we dont all travel for that authentic experience
As much as I feel like I am an extranjero
here (an outsider) I don’t know how I feel about the word ‘tourist’. Over my time here I have encountered a lot of viajeros
, real travellers. My cousin and his friends, who are from Israel and have been travelling in South America for about four months, passed by Buenos Aires and I went to their hostel a few times to say hi. In their common room I started talking to about twenty different young travelers, all making their way either up north or down south. They all asked me questions like, “Where did you come from and where are you going? We are heading to Ushuaia do you want to come?” and that’s when I got the gripping realization…I am stuck here in Buenos Aires..after all I am still a student, not a traveler.
When I got my week of liberty during Spring Break I encountered even more of these viajeros
and for a short week I got to feel like one of them, lugging my large backpack around, buying groceries and cooking at the hostel to save money, travelling by bus, being in the sun for hours, re-wearing the same clothes, and changing places by the day in order to be able to see as many colorful mountains, waterfalls, and small pueblos as I can. I remember talking to the 25 year old owner of the hostel I was staying at in Tilcara, a small village in the province of Jujuy. He had invited his guests in the hostel to take a night walk with him to his friend’s small house in the mountains in celebration of the full moon. On the walk back to the village, I asked him about the type of people he receives at his hostel in general and if older people ever came to stay there. He contested that when older people come, they are usually older people with younger spirits, and that sometimes when older people come that he can tell would not fit the vibe he tells them there is nor more room. “All I do is give people soap, a bed, and breakfast, that’s all. And sometimes I can tell that some people who come expect a certain service that I do not provide, and I would rather not host them, because I know that they would only have complaints.” Additionally he told me, “I prefer to host travelers (viajeros) rather than tourists. Travelers never complain. I have travelled to Bolivia, Peru, Guatamala, Venezuela, Brazil, and I have stayed in some hostels where there is not even hot water. I know the place that I have here is very nice,” he told me. I have to agree that it was one of the nicest hostels I had stayed in during that trip.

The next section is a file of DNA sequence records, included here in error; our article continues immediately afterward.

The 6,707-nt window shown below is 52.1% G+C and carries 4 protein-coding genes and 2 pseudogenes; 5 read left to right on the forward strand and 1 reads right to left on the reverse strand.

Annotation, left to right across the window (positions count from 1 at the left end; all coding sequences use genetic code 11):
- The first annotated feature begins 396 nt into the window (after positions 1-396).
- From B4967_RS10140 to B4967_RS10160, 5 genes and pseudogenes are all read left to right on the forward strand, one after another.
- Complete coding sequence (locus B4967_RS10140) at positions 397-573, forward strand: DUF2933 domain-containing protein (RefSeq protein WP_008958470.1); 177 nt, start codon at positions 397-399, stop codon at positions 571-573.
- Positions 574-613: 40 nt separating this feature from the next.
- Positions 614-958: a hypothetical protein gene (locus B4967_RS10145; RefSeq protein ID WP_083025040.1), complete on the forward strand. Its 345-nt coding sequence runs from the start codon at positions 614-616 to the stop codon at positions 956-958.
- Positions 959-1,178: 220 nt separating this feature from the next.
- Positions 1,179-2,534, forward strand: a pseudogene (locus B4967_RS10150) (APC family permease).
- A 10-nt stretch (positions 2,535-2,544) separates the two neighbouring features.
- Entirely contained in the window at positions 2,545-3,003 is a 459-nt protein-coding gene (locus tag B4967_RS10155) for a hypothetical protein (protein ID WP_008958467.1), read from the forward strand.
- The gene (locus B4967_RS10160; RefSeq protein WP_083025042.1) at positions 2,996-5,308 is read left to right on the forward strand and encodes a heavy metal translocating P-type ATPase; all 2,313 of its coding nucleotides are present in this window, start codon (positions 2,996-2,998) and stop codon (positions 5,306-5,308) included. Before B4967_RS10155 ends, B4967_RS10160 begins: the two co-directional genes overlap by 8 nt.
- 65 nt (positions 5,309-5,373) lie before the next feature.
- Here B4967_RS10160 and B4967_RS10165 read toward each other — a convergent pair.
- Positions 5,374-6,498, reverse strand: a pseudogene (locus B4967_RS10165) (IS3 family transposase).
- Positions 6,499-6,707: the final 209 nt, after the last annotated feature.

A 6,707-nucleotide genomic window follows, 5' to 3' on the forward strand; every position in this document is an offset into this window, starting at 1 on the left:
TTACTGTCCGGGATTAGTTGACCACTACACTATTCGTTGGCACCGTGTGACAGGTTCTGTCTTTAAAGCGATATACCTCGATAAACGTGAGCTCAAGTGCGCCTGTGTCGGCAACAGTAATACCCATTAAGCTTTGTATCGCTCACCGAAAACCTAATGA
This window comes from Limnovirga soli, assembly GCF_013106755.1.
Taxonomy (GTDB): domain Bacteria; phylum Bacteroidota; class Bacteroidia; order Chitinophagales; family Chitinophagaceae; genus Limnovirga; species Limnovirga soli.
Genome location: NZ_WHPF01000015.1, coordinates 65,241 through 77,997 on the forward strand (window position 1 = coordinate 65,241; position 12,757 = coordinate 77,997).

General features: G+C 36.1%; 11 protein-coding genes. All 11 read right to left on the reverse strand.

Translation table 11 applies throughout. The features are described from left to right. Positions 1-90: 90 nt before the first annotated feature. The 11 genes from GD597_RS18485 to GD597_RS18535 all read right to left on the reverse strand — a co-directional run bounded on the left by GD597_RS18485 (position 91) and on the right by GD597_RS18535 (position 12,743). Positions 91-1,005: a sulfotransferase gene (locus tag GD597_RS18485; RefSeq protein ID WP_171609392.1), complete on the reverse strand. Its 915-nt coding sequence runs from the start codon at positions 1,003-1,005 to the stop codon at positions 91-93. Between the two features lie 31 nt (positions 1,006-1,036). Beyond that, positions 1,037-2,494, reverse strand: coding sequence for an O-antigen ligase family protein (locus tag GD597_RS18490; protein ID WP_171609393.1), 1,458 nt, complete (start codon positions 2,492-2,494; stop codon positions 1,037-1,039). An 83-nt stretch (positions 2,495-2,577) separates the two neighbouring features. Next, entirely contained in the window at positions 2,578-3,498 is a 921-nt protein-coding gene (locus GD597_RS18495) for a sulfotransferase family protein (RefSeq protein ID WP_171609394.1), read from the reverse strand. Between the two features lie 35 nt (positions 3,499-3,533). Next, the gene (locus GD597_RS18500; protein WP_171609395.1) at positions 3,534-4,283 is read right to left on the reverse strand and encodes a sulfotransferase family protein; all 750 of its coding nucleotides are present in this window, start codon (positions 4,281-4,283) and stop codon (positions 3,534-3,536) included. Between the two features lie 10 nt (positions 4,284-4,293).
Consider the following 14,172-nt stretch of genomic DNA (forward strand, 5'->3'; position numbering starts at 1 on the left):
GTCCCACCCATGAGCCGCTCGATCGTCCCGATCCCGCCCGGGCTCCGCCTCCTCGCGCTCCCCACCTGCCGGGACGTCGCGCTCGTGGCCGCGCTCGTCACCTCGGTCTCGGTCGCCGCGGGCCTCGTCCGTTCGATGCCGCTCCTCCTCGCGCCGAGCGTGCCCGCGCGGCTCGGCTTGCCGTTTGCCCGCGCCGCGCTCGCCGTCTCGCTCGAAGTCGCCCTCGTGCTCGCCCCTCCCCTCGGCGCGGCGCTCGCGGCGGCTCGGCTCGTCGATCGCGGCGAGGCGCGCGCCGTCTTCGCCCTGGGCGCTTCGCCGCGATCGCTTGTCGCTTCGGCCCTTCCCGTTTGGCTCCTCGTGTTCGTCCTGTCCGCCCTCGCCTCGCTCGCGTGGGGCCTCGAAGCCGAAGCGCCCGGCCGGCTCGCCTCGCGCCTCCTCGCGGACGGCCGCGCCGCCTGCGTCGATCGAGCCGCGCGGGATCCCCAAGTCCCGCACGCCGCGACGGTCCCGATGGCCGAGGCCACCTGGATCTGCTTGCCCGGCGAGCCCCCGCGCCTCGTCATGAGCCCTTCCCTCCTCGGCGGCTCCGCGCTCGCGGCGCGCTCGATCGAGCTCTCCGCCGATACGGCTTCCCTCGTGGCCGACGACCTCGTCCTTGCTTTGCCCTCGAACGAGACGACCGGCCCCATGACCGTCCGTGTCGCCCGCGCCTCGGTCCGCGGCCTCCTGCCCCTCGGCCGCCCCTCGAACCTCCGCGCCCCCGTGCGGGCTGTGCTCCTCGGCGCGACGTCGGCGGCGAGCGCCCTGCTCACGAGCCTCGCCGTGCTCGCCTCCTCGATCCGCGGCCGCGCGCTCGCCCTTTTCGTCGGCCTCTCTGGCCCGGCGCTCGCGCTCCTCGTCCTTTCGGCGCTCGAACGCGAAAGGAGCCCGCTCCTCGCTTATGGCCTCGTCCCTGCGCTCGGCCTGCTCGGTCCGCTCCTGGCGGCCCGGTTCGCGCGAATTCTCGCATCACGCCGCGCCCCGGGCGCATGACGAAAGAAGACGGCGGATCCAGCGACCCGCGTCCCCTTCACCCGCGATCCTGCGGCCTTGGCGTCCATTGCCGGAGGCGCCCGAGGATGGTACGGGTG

It made me think about what he was trying to tell me. As I met more people, I realized he was right. The traveler needs a place to sleep and shower that is just another one of his transitory homes. The tourist is looking for a ‘hotel experience’, the tourist wants to feel like a guest.
There is something very interesting in this distinction between the viajero,
the tourist, and then…the student? The temporary resident? The extranjero
like me? I don’t know how I would really be classified in Buenos Aires.
What is it that the viajero
is in search for and how does it differ from the others? What is it that he wants to see or accomplish in his travelers? For the traveler, travelling becomes his occupation, not a vacation. He knows that he is now a vagabond. He is travelling in order to feel homeless, and to fully enter a state of constant unfamiliarity that is as far as you can get from the cotidiano.
McCannel says that that “sightseers are motivated by a desire to see life as it is really lived, even to get in with the natives, and, at the same time, they are deprecated for always failing to achieve these goals. The term “tourist is increasingly used as a derisive label for someone who seems content with his obviously inauthentic experiences” (592). In my opinion, it really all depends on what kind of ‘sightseer’ you are. We students came here to speak and befriend Portenos, study their history and language, and live amongst them in their city, with intentions to really seek the “authentic experience”. Travelers however, viajeros
like my cousin know all too well that as tourists who migrate by the day they will not gain any sense of real life in the places they travel. They are happy with obviously inauthentic experiences because they know that is all they can get as outsiders. They are not in search of knowing the “real Buenos Aires” or the real Argentine, but rather they want see beautiful landscapes, and walk through foreign villages in which everything is different. I think that McCannel’s “back-front ditchonomy” holds true in life in general as well as in tourism, however not every type of tourist is in search of seeking a view from the back. It is true that all tourists want to see things that are foreign to them, however the way that they look at these things and what they think of them completely varies from one type of tourist to another.